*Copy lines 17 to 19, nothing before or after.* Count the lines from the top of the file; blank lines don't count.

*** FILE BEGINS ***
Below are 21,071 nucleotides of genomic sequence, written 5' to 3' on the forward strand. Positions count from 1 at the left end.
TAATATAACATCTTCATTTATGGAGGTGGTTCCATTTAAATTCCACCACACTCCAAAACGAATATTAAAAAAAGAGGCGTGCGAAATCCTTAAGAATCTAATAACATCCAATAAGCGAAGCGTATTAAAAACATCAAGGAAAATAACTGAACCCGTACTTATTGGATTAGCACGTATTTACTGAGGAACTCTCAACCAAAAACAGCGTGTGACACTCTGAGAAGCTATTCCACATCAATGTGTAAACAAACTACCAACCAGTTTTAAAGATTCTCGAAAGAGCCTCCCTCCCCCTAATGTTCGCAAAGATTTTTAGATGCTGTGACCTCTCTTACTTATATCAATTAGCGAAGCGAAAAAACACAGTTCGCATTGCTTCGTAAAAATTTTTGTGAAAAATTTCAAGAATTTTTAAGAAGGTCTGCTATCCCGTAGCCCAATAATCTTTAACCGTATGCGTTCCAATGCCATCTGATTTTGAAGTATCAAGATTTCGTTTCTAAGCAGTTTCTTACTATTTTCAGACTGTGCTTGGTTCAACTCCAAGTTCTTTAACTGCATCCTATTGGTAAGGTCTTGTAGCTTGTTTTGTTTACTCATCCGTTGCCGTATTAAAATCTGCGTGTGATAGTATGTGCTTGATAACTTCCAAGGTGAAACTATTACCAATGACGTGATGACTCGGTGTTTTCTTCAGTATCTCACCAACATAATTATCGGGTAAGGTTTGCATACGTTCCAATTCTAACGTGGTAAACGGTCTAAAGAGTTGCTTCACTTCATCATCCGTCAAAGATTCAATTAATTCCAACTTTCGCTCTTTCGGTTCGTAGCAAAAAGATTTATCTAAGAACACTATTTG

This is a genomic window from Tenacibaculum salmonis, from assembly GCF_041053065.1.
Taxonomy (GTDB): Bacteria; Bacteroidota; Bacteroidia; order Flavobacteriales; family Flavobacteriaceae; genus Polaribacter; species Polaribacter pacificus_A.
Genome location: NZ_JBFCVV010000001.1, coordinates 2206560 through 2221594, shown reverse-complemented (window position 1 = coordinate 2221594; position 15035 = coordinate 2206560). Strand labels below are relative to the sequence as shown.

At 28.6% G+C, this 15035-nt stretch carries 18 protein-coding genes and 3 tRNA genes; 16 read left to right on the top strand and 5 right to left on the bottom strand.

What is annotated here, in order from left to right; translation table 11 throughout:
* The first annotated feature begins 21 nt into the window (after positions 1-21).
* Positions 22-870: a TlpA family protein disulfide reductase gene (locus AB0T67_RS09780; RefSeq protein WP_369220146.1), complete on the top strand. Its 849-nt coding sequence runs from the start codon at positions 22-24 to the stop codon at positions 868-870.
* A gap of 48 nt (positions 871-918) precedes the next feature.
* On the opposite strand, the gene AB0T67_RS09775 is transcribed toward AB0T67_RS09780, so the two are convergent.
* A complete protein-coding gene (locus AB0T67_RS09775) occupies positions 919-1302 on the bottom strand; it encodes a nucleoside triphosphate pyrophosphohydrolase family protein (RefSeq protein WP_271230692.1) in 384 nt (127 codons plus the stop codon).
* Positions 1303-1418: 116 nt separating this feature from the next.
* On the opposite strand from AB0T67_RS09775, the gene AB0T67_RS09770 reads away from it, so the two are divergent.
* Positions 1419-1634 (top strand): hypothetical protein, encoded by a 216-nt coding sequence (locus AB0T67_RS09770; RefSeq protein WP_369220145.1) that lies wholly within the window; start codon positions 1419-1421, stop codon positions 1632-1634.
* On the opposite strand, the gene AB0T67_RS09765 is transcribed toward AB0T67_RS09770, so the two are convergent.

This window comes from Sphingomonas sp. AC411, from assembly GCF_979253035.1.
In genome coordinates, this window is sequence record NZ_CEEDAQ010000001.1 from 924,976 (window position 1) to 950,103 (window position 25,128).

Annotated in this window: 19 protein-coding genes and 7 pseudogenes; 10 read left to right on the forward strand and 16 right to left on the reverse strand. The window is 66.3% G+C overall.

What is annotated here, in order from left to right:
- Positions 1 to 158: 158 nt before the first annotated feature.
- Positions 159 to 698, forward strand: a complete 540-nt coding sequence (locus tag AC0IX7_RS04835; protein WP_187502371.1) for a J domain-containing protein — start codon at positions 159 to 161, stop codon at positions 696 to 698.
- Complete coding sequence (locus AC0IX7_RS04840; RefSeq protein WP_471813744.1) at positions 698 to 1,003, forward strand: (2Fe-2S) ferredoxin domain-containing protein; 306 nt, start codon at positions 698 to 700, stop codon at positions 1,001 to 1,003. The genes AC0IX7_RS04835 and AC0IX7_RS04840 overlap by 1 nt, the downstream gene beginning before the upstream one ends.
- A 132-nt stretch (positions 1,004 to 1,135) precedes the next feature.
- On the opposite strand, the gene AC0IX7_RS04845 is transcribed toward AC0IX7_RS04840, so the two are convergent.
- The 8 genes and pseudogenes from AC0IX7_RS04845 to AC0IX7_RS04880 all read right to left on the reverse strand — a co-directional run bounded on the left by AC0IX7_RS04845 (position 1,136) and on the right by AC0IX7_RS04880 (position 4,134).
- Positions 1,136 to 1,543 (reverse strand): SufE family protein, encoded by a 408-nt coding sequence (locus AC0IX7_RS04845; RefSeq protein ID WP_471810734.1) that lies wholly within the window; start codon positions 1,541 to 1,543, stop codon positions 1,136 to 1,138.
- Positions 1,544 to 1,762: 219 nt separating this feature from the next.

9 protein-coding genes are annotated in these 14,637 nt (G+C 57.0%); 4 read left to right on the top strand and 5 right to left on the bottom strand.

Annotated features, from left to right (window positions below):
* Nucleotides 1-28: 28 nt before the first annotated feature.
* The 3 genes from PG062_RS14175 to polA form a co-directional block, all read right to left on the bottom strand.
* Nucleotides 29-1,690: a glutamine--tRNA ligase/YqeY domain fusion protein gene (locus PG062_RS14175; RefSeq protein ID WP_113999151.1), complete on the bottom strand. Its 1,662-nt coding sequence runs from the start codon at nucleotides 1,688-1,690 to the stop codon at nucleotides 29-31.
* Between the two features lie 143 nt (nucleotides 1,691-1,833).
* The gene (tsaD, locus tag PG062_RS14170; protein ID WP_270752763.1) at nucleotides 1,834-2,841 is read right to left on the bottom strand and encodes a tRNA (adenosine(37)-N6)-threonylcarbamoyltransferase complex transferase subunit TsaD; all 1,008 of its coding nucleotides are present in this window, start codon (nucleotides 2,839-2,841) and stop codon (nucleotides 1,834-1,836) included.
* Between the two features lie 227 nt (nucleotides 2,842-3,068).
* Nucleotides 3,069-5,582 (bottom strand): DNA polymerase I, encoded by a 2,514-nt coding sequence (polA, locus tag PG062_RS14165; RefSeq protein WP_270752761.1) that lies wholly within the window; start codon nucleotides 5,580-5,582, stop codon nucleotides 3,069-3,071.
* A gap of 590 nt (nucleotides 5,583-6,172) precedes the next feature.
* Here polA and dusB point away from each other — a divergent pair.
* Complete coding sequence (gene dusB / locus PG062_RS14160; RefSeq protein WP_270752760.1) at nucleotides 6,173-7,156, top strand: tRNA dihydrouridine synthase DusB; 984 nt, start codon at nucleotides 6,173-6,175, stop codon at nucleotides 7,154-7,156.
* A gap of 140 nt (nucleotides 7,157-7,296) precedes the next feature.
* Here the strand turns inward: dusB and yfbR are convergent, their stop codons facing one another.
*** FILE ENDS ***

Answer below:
This window comes from Sphingomonas sp. AC411, from assembly GCF_979253035.1.
In genome coordinates, this window is sequence record NZ_CEEDAQ010000001.1 from 924,976 (window position 1) to 950,103 (window position 25,128).

Annotated in this window: 19 protein-coding genes and 7 pseudogenes; 10 read left to right on the forward strand and 16 right to left on the reverse strand. The window is 66.3% G+C overall.